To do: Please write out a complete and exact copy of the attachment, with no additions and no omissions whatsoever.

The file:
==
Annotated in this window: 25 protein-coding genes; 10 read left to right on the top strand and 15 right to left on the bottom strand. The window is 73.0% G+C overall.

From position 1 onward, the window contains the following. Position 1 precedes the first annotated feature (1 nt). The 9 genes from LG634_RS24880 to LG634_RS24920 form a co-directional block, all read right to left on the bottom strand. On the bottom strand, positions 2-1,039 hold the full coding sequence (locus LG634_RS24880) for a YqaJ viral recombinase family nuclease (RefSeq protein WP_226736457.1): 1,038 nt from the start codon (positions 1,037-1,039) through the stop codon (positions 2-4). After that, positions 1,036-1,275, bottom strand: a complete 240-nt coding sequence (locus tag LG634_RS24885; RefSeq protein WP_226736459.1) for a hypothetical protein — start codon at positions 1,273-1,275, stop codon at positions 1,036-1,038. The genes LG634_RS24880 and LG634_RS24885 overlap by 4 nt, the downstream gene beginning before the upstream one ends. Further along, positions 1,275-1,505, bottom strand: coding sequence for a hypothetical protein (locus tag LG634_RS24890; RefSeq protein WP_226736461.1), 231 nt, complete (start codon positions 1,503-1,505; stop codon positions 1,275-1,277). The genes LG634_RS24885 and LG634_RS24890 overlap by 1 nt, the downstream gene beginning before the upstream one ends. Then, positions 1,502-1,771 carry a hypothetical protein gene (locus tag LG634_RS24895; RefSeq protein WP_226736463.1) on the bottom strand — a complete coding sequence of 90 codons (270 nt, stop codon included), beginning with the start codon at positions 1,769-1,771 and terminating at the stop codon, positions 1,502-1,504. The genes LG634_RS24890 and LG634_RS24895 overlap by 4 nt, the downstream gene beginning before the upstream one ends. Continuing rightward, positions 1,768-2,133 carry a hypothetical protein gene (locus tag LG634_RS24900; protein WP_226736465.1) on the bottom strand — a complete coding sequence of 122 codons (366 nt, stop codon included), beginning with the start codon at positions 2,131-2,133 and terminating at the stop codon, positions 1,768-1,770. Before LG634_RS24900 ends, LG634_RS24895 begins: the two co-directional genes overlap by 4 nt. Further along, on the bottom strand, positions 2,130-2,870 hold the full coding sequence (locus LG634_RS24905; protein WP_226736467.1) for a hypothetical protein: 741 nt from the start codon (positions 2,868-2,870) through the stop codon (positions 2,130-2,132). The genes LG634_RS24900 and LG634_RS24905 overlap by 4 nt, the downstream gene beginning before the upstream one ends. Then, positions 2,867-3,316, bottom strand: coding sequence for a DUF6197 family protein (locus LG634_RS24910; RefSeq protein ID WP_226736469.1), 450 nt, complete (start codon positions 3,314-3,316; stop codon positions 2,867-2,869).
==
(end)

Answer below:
Annotated in this window: 25 protein-coding genes; 10 read left to right on the top strand and 15 right to left on the bottom strand. The window is 73.0% G+C overall.

From position 1 onward, the window contains the following. Position 1 precedes the first annotated feature (1 nt). The 9 genes from LG634_RS24880 to LG634_RS24920 form a co-directional block, all read right to left on the bottom strand. On the bottom strand, positions 2-1,039 hold the full coding sequence (locus LG634_RS24880) for a YqaJ viral recombinase family nuclease (RefSeq protein WP_226736457.1): 1,038 nt from the start codon (positions 1,037-1,039) through the stop codon (positions 2-4). After that, positions 1,036-1,275, bottom strand: a complete 240-nt coding sequence (locus tag LG634_RS24885; RefSeq protein WP_226736459.1) for a hypothetical protein — start codon at positions 1,273-1,275, stop codon at positions 1,036-1,038. The genes LG634_RS24880 and LG634_RS24885 overlap by 4 nt, the downstream gene beginning before the upstream one ends. Further along, positions 1,275-1,505, bottom strand: coding sequence for a hypothetical protein (locus tag LG634_RS24890; RefSeq protein WP_226736461.1), 231 nt, complete (start codon positions 1,503-1,505; stop codon positions 1,275-1,277). The genes LG634_RS24885 and LG634_RS24890 overlap by 1 nt, the downstream gene beginning before the upstream one ends. Then, positions 1,502-1,771 carry a hypothetical protein gene (locus tag LG634_RS24895; RefSeq protein WP_226736463.1) on the bottom strand — a complete coding sequence of 90 codons (270 nt, stop codon included), beginning with the start codon at positions 1,769-1,771 and terminating at the stop codon, positions 1,502-1,504. The genes LG634_RS24890 and LG634_RS24895 overlap by 4 nt, the downstream gene beginning before the upstream one ends. Continuing rightward, positions 1,768-2,133 carry a hypothetical protein gene (locus tag LG634_RS24900; protein WP_226736465.1) on the bottom strand — a complete coding sequence of 122 codons (366 nt, stop codon included), beginning with the start codon at positions 2,131-2,133 and terminating at the stop codon, positions 1,768-1,770. Before LG634_RS24900 ends, LG634_RS24895 begins: the two co-directional genes overlap by 4 nt. Further along, on the bottom strand, positions 2,130-2,870 hold the full coding sequence (locus LG634_RS24905; protein WP_226736467.1) for a hypothetical protein: 741 nt from the start codon (positions 2,868-2,870) through the stop codon (positions 2,130-2,132). The genes LG634_RS24900 and LG634_RS24905 overlap by 4 nt, the downstream gene beginning before the upstream one ends. Then, positions 2,867-3,316, bottom strand: coding sequence for a DUF6197 family protein (locus LG634_RS24910; RefSeq protein ID WP_226736469.1), 450 nt, complete (start codon positions 3,314-3,316; stop codon positions 2,867-2,869).